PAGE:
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My plodding through yielded a payoff

by Andrea Elizabeth

“he didn’t even plan his books, as complex as some of them were. Plotting them, he said, would take out all the fun. He claimed that for him, writing a book was like finding a brilliantly colored string in the grass and following it to see where it might lead. Sometimes the string broke and left you with nothing. But sometimes—if you were lucky, if you were brave, if you persevered—it brought you to a treasure. And the treasure was never the money you got for the book; the treasure was the book.”

Excerpt From: King, Stephen. “Lisey’s Story.” Scribner. iBooks. 
You’re welcome

why it’s not hopeless

by Andrea Elizabeth

The most popular reaction to the debates and this year’s candidates is that they’re both horrible. Finally people have given up the idea of a utopian glorious leader. This is the year of the inglorious. Perhaps previous politicians, like the Wizard of Oz, have been better at hiding their ingloriousness. What will happen now that the curtain has been removed? Maybe small communities will step up and take care of their own lives? That is if they don’t give up, plug into virtual reality, and float away into nihilistic gnosticism.

Time Lapse

by Andrea Elizabeth

is a 2014 indie, low budget time travel film that may or may not have fatal errors (link includes spoilers). I like how it works anyway and many times prefer minimalistic staging with maximalistic psychology. From Wikipedia,

“Time Lapse is a 2014 American indie sci-fi thriller and the directorial debut of Bradley King. The film centers upon a group of friends who discover a machine that can take pictures of things 24 hours into the future, causing increasingly complex causal loops. It premiered on April 18, 2014 at the Brussels International Fantastic Film Festival.”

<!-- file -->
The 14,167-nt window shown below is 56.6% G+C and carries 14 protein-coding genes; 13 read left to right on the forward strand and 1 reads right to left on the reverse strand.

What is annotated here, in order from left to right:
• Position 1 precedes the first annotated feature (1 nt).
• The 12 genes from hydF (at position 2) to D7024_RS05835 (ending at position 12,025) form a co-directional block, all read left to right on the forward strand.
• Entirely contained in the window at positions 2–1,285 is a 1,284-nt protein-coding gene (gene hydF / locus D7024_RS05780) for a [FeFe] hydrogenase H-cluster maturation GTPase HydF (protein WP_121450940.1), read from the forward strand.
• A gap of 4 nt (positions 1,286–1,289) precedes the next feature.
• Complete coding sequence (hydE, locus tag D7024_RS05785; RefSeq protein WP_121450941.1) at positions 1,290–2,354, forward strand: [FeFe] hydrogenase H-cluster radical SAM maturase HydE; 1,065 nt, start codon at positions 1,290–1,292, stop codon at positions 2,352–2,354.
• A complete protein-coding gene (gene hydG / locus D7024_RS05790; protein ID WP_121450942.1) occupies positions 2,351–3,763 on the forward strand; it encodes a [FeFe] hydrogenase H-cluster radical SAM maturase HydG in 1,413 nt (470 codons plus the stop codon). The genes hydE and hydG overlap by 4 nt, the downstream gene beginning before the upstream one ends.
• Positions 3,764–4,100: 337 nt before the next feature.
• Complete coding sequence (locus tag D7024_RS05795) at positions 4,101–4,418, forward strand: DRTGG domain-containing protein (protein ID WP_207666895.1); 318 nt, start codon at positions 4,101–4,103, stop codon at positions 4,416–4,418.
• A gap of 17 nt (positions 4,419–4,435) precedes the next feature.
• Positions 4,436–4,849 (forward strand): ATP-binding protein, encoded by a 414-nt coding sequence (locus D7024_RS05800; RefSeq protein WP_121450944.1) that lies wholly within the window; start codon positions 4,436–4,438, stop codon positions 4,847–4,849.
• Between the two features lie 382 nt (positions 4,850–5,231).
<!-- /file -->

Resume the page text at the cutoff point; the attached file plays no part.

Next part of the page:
*my spoilers here on out* I won’t get into the mechanics but instead explore the morality from a Darwinian survival of the fittest or one with the most knowledge point of view. Yes I think it is the one with the most knowledge who survives the longest, but this cannot override fate. Niceness overrides selfishness too, but again, not fate.

The girl wanted to be loved by the boy, the boy wanted to paint, and the friend wanted money, or perhaps just winning. The girl and the friend were probably the most selfish, but the boy was stymied, and possibly a coward. The girl and friend were the most committed to their gain and the boy to altruism, but blocked. The girl’s selfishness unblocks him somehow. But her selfishness was willing to bargain. Her goals were more mutually beneficial. Letting him stay stymied didn’t do him any good either. He blamed himself for her fall, and maybe that’s fair. Her alternatives, besides the one she chose, were to give up on him and commit to someone else, which I think he would have let her do (his apathy may have made this option less attractive) or to live a life of mutual death. Both of these alternatives required giving up, which she could not make herself do.